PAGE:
Nankhumwa has said this today in a statement on the fuel price increase which the Malawi Energy Regulatory Authority (MERA) announced on December 16.
Nankhumwa argues in the statement that the government should consider the suffering of Malawians when making decisions that have far-reaching economic consequences on the lives of common Malawians.
“I, therefore, wish to request His Excellency President Dr Lazarus Chakwera to immediately intervene in this matter so that the government reverses its decision on the fuel price hike.
“The government can consider revising upwards the fuel pump price in future when economic variables have stabilized,” he said.
MERA’s announcement show that Petrol price has now gone up by 20.87%, from K690.50 to K834.60 per litre; diesel has been raised by 24.31% from K664.80 to K826.40 per litre, and paraffin has been raised by 38.83% from K441.70 to K613.20 per litre.
Nankhumwa said he has observed that the government’s decision to increase fuel pump price is unpopular across the country.
He added that the government’s attribution of its decision to the weakening of the Kwacha against major foreign currencies is hugely contestable considering that from May to December this year the Malawi Kwacha has only depreciated by 3.37 against the US Dollar.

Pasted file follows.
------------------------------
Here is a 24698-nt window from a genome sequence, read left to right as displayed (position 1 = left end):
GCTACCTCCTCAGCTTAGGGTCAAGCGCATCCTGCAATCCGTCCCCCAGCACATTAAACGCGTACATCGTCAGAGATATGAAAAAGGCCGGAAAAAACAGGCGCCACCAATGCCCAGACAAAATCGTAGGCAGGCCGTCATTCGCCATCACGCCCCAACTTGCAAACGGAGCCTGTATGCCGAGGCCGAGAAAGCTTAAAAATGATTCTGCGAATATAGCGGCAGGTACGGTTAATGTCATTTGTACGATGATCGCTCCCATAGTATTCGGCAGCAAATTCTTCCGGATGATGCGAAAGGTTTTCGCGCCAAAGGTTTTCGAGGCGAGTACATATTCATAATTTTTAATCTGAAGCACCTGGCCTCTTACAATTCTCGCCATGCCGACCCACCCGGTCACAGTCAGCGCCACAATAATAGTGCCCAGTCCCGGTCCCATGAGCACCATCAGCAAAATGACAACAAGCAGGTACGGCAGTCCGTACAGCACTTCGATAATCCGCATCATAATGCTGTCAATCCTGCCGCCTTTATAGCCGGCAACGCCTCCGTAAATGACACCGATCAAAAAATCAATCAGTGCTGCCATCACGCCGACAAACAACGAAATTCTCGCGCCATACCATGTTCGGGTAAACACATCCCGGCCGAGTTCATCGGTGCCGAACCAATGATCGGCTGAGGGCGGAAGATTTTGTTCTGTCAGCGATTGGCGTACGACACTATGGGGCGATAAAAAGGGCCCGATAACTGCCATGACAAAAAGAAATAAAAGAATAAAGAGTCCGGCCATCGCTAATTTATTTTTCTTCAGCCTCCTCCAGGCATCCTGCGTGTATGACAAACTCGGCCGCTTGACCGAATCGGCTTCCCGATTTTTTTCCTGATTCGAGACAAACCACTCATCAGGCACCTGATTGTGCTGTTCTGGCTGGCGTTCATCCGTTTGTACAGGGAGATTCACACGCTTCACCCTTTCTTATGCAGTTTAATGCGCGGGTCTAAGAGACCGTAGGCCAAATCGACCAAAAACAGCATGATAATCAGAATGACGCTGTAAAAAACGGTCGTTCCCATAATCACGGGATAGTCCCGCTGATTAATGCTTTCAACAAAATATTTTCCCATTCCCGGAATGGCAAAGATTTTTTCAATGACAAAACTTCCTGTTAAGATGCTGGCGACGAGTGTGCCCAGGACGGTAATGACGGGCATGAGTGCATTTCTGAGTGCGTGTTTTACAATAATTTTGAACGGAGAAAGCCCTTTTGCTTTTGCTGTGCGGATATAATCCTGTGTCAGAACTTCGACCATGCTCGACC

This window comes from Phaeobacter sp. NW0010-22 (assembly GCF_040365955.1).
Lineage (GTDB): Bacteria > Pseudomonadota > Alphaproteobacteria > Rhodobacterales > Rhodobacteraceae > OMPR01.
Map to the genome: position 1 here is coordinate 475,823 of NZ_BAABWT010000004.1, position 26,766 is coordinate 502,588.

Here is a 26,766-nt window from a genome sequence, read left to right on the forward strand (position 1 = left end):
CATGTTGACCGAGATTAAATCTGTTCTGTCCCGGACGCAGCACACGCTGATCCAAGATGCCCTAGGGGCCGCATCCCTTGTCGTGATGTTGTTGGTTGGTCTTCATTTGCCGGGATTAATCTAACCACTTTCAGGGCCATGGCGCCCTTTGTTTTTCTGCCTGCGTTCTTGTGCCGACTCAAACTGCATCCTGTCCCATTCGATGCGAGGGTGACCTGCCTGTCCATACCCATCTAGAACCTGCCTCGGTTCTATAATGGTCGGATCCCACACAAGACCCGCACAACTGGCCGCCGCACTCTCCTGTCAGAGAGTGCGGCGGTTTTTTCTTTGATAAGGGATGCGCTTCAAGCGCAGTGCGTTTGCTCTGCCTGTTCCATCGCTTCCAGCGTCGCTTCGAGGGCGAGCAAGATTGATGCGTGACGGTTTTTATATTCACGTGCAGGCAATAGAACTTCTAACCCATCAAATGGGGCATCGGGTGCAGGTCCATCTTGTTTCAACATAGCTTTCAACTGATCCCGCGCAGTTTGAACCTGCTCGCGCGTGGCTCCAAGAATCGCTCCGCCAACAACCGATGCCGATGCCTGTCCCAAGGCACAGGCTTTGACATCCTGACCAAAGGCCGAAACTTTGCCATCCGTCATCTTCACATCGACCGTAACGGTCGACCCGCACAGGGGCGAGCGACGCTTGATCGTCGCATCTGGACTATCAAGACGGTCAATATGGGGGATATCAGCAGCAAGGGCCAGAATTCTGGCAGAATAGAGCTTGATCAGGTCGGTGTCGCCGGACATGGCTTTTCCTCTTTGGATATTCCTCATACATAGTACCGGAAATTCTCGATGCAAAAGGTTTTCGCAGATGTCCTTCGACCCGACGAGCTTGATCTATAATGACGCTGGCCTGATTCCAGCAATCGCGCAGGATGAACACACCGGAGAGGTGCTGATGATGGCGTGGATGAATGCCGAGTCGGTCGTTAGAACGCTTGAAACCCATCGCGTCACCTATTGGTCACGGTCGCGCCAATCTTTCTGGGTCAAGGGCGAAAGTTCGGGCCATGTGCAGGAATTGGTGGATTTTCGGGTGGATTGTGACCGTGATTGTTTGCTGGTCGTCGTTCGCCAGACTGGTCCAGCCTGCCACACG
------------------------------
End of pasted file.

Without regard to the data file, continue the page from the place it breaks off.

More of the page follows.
“The government should have come up with a better explanation to justify why it has exorbitantly raised fuel prices with such percentages when the depreciation of the Kwacha was only just paltry,” said Nankhumwa.
He also wondered how the price increase is coming about when Malawi’s neighbouring countries within the SADC region such as Tanzania and Namibia have been revising down their fuel prices this month citing moderate fluctuations in the prices of petrol and diesel across the international oil market.
According to Nankhumwa, the global fuel price drifting trend should also have reflected in the prices of fuel products in Malawi and be able to absorb any pressures on the price stabilization fund.
He then described the adjustment as ill-timed and not particularly justifiable considering that many Malawians are already going through untold suffering in their daily lives.
He said the government should have pended this decision to allow Malawians first to recover from the hardships that have come about as a result of the COVID-19 pandemic.
“Indeed, COVID-19 has disrupted the global economic space, including throwing a lot of Malawian businesses underground owing to the ebbing demand for various products.
“It is a painful reality that people are literally living from hand to mouth; they cannot save and they cannot invest, consequently falling into the poverty cycle. Malawians are already going through tough economic times. Indeed, this should not have been the time to exert more suffering on them through decisions like the fuel pump price adjustment,” he said.